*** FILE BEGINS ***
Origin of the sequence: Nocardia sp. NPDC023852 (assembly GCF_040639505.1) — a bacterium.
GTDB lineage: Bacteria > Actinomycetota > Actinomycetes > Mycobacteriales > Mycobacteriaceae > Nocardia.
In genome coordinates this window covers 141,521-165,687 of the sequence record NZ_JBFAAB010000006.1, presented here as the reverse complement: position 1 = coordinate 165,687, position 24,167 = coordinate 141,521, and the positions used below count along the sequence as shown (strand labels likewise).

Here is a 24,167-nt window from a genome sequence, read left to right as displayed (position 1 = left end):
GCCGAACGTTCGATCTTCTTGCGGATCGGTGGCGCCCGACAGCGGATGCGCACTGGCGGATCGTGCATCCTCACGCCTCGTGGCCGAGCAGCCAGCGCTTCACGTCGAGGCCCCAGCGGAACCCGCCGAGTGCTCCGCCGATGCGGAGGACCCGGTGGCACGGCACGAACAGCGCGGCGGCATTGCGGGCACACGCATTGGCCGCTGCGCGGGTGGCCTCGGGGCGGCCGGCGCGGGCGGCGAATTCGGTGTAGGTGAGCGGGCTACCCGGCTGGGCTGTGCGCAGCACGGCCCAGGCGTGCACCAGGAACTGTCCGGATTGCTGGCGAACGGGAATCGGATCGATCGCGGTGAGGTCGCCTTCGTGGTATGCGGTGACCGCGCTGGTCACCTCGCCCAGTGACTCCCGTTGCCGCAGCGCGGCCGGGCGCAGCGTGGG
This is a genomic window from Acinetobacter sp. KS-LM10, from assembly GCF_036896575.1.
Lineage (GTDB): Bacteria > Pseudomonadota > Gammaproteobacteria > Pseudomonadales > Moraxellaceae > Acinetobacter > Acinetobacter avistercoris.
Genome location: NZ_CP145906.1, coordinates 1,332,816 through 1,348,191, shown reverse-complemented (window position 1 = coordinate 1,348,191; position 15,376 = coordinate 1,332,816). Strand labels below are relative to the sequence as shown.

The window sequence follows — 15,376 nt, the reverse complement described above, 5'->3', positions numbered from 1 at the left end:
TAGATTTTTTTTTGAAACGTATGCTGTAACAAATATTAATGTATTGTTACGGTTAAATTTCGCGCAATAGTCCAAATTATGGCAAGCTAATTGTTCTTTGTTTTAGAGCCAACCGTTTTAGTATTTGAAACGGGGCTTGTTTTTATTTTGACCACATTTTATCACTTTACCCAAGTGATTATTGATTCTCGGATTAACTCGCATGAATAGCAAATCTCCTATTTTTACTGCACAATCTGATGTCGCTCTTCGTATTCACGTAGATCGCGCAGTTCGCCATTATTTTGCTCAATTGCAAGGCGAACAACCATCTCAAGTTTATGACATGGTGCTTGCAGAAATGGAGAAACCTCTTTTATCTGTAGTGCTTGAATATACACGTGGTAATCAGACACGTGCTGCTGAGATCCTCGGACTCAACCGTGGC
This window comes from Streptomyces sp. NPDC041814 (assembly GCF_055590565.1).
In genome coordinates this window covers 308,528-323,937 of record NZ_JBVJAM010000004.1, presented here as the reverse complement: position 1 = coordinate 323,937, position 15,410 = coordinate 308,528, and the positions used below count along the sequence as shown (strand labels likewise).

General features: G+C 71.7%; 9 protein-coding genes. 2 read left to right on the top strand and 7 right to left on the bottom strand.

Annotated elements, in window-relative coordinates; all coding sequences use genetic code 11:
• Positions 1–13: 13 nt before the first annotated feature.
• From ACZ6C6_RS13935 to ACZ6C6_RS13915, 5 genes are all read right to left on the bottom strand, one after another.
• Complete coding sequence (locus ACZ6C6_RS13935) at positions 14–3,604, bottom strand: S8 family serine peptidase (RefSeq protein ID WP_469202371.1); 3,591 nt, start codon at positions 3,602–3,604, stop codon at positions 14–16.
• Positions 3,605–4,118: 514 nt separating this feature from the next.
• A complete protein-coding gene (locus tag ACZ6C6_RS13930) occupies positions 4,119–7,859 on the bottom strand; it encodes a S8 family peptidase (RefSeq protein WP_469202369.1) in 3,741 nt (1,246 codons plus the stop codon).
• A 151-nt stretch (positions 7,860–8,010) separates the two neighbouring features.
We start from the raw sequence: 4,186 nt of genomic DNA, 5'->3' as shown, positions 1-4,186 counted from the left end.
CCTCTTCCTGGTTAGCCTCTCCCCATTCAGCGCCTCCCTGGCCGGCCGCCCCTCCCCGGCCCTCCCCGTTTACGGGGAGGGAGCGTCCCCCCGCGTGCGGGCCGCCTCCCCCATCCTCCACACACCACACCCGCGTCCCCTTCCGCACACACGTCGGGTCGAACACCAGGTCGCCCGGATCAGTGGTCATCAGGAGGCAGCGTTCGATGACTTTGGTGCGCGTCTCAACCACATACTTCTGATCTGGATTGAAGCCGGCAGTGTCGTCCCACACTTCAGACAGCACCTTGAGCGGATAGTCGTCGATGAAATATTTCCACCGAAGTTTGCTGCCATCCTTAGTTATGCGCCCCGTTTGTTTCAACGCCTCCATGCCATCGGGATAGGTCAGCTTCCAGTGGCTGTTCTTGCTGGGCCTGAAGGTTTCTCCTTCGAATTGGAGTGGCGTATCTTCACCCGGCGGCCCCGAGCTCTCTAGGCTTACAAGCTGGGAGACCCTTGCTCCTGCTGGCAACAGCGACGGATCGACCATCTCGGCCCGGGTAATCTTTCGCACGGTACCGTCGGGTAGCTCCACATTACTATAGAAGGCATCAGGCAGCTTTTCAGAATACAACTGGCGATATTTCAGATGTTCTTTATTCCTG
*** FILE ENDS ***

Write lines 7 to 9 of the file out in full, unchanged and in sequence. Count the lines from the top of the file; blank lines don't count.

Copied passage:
Lineage (GTDB): Bacteria > Pseudomonadota > Gammaproteobacteria > Pseudomonadales > Moraxellaceae > Acinetobacter > Acinetobacter avistercoris.
Genome location: NZ_CP145906.1, coordinates 1,332,816 through 1,348,191, shown reverse-complemented (window position 1 = coordinate 1,348,191; position 15,376 = coordinate 1,332,816). Strand labels below are relative to the sequence as shown.

The window sequence follows — 15,376 nt, the reverse complement described above, 5'->3', positions numbered from 1 at the left end: